- Stop work if exposures exceed specified limits outside of the construction area (see the monitoring section).
- Use low or no VOC content in paints, adhesives and finishes.
- Avoid the use of isocyanates and urea formaldehyde resin containing materials.
- Perform certain tasks when the building is unoccupied including extremely loud activity, overhead crane work etc.
- Use covered chutes to drop materials from upper levels to the ground
- Use of propane heaters or IC engine powered equipment shall not be used in the building without multiple CO monitors within and outside of the construction zone.
- Facilities Services must check HVAC filters more frequently to avoid plugging with dust and debris.
Noise levels within an office environment directly affect one’s ability to use the telephone. The average sound levels for the speech frequencies (500, 1000, 2000 and 4000 Hz) constitute the speech interference level (SIL). SILs greater 80 dB make telephone use impossible. SILs down to 60 dB make phone conversation difficult. Below 60 dB, telephone conversation is acceptable. Construction zones may be located near non-University communities. Noise generated in the construction zones must meet any applicable local noise ordinances.
- Restrict high noise operations to unoccupied periods.
- Provide suitable mufflers for air operated tools and engine powered equipment.
- Provide acoustical enclosures for noisy fixed equipment.
- Prefab building components outside or offsite.
- Incorporate sound insulation in construction barriers.
The building occupants need access to restroom facilities, and the regular utilities. Disruption of these services can be a hardship particularly for individuals with significant personal health issues or disabilities.
The architect will provide alternate plans in the specifications to address scheduled disruptions in the following services:
- Data lines
Roof work and the creation of openings in the building envelope can result in water intrusion into the occupied areas resulting in water damage to the building and equipment. In addition, slip hazards and electrical shock hazards could be introduced.
Provide barriers and water diverters to control water in the building. These devices must be checked carefully at the beginning and periodically throughout a rain event to ensure they function properly.
Areas in and around construction sites are often characterized by the accumulation of dust and dirt, trash and debris.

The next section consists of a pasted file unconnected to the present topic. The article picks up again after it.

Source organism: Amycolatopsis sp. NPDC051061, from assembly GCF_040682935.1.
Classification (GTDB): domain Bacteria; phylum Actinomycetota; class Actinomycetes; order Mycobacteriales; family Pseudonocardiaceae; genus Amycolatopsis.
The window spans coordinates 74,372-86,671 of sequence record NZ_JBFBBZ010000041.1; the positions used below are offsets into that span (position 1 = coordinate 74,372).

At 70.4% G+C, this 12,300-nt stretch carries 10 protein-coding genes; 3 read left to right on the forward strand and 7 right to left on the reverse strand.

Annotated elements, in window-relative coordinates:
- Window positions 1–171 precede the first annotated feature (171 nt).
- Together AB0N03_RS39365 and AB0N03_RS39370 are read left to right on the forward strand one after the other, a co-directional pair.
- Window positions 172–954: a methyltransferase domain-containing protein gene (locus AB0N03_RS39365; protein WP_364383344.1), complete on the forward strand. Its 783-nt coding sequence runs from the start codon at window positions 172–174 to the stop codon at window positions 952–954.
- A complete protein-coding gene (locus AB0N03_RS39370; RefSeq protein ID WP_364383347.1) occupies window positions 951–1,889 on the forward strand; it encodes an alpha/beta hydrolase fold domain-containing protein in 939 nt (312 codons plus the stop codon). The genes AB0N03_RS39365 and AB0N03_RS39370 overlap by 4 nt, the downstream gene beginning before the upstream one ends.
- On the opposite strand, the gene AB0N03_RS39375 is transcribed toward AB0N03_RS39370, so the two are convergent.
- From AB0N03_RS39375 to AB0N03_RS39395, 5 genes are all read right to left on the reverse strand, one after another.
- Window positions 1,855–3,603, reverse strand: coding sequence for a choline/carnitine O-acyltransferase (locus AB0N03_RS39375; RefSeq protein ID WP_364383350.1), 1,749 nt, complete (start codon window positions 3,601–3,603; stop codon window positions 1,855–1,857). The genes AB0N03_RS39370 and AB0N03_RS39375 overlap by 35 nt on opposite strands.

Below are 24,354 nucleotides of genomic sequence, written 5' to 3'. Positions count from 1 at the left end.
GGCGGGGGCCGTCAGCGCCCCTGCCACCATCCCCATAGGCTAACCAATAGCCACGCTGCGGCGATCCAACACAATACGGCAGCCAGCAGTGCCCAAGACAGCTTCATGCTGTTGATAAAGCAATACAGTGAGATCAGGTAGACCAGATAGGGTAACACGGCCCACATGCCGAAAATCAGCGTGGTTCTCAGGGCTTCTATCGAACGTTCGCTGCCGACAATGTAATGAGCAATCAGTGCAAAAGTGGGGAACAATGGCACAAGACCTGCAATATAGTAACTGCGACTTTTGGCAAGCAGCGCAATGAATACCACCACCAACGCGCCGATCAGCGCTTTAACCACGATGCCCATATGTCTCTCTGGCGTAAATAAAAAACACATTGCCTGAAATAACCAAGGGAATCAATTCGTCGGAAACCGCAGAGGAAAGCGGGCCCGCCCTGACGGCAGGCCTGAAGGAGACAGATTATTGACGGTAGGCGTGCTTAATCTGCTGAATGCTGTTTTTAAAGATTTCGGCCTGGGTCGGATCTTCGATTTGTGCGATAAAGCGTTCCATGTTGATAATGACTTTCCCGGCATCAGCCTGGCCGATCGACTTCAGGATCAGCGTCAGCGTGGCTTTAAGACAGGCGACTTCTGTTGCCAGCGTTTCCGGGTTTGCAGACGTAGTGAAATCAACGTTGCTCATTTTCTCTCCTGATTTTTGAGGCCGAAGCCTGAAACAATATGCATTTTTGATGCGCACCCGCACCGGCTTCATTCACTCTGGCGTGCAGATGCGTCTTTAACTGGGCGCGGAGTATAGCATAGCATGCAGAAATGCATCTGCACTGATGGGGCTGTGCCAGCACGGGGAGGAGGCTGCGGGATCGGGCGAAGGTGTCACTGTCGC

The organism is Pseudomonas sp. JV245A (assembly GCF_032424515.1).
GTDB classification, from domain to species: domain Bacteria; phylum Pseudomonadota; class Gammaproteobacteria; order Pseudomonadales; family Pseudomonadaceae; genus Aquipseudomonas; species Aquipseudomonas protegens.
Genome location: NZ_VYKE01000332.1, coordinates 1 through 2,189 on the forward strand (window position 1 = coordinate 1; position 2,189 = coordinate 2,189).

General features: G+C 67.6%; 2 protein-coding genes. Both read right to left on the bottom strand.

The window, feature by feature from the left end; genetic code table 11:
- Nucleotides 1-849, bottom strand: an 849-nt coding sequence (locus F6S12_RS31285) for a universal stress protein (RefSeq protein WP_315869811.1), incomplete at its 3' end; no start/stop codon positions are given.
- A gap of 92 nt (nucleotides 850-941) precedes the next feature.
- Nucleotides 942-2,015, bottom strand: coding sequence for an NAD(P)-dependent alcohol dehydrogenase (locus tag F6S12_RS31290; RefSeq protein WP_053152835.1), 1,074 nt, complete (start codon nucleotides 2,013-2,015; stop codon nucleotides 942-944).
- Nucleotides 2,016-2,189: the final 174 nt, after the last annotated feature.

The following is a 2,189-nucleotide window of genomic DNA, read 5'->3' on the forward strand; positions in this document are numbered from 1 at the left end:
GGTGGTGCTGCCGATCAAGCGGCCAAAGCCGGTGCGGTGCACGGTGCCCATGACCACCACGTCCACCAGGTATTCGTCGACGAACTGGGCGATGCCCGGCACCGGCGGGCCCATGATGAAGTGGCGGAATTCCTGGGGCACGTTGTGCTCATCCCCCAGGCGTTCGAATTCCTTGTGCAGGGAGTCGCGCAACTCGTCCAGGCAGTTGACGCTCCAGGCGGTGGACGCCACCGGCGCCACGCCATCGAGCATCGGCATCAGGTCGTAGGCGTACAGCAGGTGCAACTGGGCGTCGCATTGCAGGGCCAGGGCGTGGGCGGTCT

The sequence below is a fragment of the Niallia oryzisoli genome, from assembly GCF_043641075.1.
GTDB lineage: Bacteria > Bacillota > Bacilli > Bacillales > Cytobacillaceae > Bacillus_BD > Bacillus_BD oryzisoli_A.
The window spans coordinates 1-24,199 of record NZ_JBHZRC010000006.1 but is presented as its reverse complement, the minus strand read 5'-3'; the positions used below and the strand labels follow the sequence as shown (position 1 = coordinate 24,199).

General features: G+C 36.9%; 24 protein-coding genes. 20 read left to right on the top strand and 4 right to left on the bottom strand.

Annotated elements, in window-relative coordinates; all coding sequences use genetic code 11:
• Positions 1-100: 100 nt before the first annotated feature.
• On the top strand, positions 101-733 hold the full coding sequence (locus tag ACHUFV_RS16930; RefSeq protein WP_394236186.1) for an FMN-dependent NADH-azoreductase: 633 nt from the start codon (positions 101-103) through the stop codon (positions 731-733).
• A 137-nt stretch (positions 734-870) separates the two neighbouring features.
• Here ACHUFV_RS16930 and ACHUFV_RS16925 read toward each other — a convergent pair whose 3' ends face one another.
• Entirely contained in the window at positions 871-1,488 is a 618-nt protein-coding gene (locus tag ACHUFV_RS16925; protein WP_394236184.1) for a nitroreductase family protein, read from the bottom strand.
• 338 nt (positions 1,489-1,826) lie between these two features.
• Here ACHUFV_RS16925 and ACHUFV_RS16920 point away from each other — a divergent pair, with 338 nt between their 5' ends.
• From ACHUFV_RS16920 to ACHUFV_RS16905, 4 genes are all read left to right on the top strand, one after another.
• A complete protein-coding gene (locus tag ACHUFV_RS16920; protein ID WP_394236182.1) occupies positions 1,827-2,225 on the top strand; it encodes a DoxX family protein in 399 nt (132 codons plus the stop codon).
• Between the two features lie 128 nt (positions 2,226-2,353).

The Contractor is responsible for keeping his work area clean. If the dust barriers and negative air units are performing properly, little dust will migrate outside the construction zone. Even so, the University is responsible for keeping the occupied areas clean as well. Contractors should be working and traveling only within the confines of the construction zone. Restricting contract employee access to owner occupied areas should reduce the amount of trash and debris accumulating outside the construction zone. Wet cleaning and/or HEPA vacuuming should be used within and outside of the construction zone. Contractors are responsible for their work areas. University housekeeping maintains the occupied areas. Compressed air must not be used for cleaning purposes.
Building occupants tend to have a low tolerance for exposures to dust and chemicals because they do not control the exposures and often do not know what the exposures are.
The Contractor is responsible for monitoring exposures outside the construction zone. He/she must have a trained and qualified individual on site at all time with the capability to monitor for noise, dust and vapor emissions escaping from the project. The Contractor will ensure that the instrumentation is properly calibrated and zeroed in a clean air environment prior to use, using the manufacturer’s instructions. Calibration procedures must be documented in an equipment logbook.
At least weekly, the Contractor shall select random times to monitor these exposures for a minimum of 4 hours using direct reading instrumentation. Average and peak readings, sample times, locations and instrumentation shall be recorded in the construction logbook. When a building occupant registers an exposure complaint with the University Construction Manager, all the exposure parameters will be checked at the complainant’s workstation and documented in the construction logbook. The University Construction Manager will notify the EHS Office of this concern whether the exposures register above the specified limits or not. If exposures exceed the limits, work must stop until the source of the problem is found and fixed. The following list contains the exposure guidelines for building occupants outside of the construction zone:
- Total dust: 1 mg/M3
- Carbon monoxide: 10 PPM
- Noise: < 60 dB averaging the speech frequencies (500, 1000, 2000, 4000 Hz) and < 80 dB using the A weighted scale.
- Total Hydrocarbon: 10 PPM
- 25% of the TLV for other specific compounds. These levels are more stringent than industrial standards in order to provide a greater safety margin for the general public. If these levels are exceeded over a 4- hour averaging period, work must stop and corrective action must be taken. Sampling frequencies must be increased if the exposure limits are exceeded based upon consultation with the EHS Department.
- The EHS Department will review the construction logbook data and will perform additional assessments as needed.